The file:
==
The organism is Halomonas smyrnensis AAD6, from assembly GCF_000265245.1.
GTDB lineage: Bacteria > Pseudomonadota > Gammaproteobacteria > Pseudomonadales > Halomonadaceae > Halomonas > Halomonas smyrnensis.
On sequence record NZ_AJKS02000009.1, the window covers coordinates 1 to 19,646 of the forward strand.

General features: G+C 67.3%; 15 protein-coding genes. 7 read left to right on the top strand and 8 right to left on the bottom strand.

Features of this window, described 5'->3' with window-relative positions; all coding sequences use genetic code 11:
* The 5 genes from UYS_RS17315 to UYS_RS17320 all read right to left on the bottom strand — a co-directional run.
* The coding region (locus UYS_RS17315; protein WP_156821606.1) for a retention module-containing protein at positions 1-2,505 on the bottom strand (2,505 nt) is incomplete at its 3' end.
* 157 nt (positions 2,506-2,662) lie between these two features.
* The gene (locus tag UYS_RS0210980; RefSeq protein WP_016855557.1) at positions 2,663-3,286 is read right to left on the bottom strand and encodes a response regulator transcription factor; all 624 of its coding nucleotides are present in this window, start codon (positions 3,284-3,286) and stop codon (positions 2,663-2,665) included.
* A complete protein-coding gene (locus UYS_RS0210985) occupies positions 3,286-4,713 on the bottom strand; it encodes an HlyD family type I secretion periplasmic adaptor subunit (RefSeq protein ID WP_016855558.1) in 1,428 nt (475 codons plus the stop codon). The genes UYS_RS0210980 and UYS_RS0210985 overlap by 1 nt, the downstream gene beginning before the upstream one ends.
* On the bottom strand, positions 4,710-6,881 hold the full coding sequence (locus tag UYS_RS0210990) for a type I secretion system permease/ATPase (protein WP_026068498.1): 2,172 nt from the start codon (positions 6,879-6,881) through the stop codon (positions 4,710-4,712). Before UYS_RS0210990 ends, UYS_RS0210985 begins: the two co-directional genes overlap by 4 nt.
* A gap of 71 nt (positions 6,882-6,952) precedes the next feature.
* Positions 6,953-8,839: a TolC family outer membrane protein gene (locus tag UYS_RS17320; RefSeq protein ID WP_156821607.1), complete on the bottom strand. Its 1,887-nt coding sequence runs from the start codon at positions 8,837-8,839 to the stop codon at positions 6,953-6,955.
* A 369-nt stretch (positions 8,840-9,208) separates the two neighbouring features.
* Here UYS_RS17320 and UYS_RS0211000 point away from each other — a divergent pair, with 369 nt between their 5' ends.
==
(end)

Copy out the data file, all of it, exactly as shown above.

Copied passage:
The organism is Halomonas smyrnensis AAD6, from assembly GCF_000265245.1.
GTDB lineage: Bacteria > Pseudomonadota > Gammaproteobacteria > Pseudomonadales > Halomonadaceae > Halomonas > Halomonas smyrnensis.
On sequence record NZ_AJKS02000009.1, the window covers coordinates 1 to 19,646 of the forward strand.

General features: G+C 67.3%; 15 protein-coding genes. 7 read left to right on the top strand and 8 right to left on the bottom strand.

Features of this window, described 5'->3' with window-relative positions; all coding sequences use genetic code 11:
* The 5 genes from UYS_RS17315 to UYS_RS17320 all read right to left on the bottom strand — a co-directional run.
* The coding region (locus UYS_RS17315; protein WP_156821606.1) for a retention module-containing protein at positions 1-2,505 on the bottom strand (2,505 nt) is incomplete at its 3' end.
* 157 nt (positions 2,506-2,662) lie between these two features.
* The gene (locus tag UYS_RS0210980; RefSeq protein WP_016855557.1) at positions 2,663-3,286 is read right to left on the bottom strand and encodes a response regulator transcription factor; all 624 of its coding nucleotides are present in this window, start codon (positions 3,284-3,286) and stop codon (positions 2,663-2,665) included.
* A complete protein-coding gene (locus UYS_RS0210985) occupies positions 3,286-4,713 on the bottom strand; it encodes an HlyD family type I secretion periplasmic adaptor subunit (RefSeq protein ID WP_016855558.1) in 1,428 nt (475 codons plus the stop codon). The genes UYS_RS0210980 and UYS_RS0210985 overlap by 1 nt, the downstream gene beginning before the upstream one ends.
* On the bottom strand, positions 4,710-6,881 hold the full coding sequence (locus tag UYS_RS0210990) for a type I secretion system permease/ATPase (protein WP_026068498.1): 2,172 nt from the start codon (positions 6,879-6,881) through the stop codon (positions 4,710-4,712). Before UYS_RS0210990 ends, UYS_RS0210985 begins: the two co-directional genes overlap by 4 nt.
* A gap of 71 nt (positions 6,882-6,952) precedes the next feature.
* Positions 6,953-8,839: a TolC family outer membrane protein gene (locus tag UYS_RS17320; RefSeq protein ID WP_156821607.1), complete on the bottom strand. Its 1,887-nt coding sequence runs from the start codon at positions 8,837-8,839 to the stop codon at positions 6,953-6,955.
* A 369-nt stretch (positions 8,840-9,208) separates the two neighbouring features.
* Here UYS_RS17320 and UYS_RS0211000 point away from each other — a divergent pair, with 369 nt between their 5' ends.